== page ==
Targeted temperature management guidelines

Okay – rather than ‘therapeutic hypothermia’, the recommended phrase now is ‘targeted temperature management’. Several critical care authorities got together to produce clinical recommendations on this topic. Here are a few interesting points from the document:
On coagulation:
Hypothermia affects platelet function and prolongs the prothrombin time and partial thromboplastin time. These effects are masked when laboratory analysis is performed at 37°C, suggesting that any risk will be mitigated by rewarming.
Although not mentioned in the abstract, the authors examined the role of TTM in raised intracranial pressure (ICP):
Sufficient evidence exists to conclude that TTM does decrease ICP compared to unstructured temperature management. However, there is no sufficient evidence to make a recommendation regarding the use of targeted hypothermia to control elevated ICP to improve patent-important outcomes in TBI. The jury makes NO RECOMMENDATION regarding the use of TTM as an ICP control strategy to improve outcomes in brain injuries regardless of cause (trauma, hemorrhage, or ischemic stroke).
Regarding acute liver failure with severe cerebral edema:
there are currently no RCTs. There is a case series suggesting a strongly favorable effect. This is a powerful argument for support of an RCT evaluating TTM alone or in combination with hepatic dialysis strategies

OBJECTIVE: Representatives of five international critical care societies convened topic specialists and a nonexpert jury to review, assess, and report on studies of targeted temperature management and to provide clinical recommendations.
DATA SOURCES: Questions were allocated to experts who reviewed their areas, made formal presentations, and responded to questions. Jurors also performed independent searches. Sources used for consensus derived exclusively from peer-reviewed reports of human and animal studies.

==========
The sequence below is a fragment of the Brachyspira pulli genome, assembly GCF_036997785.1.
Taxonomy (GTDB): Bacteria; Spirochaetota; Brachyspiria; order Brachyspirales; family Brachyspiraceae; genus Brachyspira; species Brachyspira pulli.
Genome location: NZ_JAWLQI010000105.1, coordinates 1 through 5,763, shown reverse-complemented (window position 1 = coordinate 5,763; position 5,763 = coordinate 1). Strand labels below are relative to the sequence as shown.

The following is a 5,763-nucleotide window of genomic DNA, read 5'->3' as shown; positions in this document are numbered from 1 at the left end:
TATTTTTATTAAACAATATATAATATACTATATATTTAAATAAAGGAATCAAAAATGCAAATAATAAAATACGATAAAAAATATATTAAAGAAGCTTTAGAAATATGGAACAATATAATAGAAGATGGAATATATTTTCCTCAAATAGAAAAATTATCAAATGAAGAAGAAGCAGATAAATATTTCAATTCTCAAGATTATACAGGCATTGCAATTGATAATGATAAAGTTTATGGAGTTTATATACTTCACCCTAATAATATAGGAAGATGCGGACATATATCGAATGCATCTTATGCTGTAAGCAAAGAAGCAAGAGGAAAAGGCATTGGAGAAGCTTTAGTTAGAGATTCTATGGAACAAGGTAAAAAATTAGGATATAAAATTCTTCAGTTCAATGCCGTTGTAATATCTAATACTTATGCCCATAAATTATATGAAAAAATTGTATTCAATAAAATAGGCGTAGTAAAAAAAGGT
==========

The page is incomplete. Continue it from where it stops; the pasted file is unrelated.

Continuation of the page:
STUDY SELECTION: Question-specific studies were selected from literature searches; jurors independently determined the relevance of each study included in the synthesis.

  1. The jury opines that the term “targeted temperature management” replace “therapeutic hypothermia.”
  2. The jury opines that descriptors (e.g., “mild”) be replaced with explicit targeted temperature management profiles.
  3. The jury opines that each report of a targeted temperature management trial enumerate the physiologic effects anticipated by the investigators and actually observed and/or measured in subjects in each arm of the trial as a strategy for increasing knowledge of the dose/duration/response characteristics of temperature management. This enumeration should be kept separate from the body of the report, be organized by body systems, and be made without assertions about the impact of any specific effect on the clinical outcome.
  4. The jury STRONGLY RECOMMENDS targeted temperature management to a target of 32°C-34°C as the preferred treatment (vs. unstructured temperature management) of out-of-hospital adult cardiac arrest victims with a first registered electrocardiography rhythm of ventricular fibrillation or pulseless ventricular tachycardia and still unconscious after restoration of spontaneous circulation (strong recommendation, moderate quality of evidence).
  5. The jury WEAKLY RECOMMENDS the use of targeted temperature management to 33°C-35.5°C (vs. less structured management) in the treatment of term newborns who sustained asphyxia and exhibit acidosis and/or encephalopathy (weak recommendation, moderate quality of evidence).

Targeted temperature management in critical care: A report and recommendations from five professional societies
Crit Care Med. 2011 May;39(5):1113-1125

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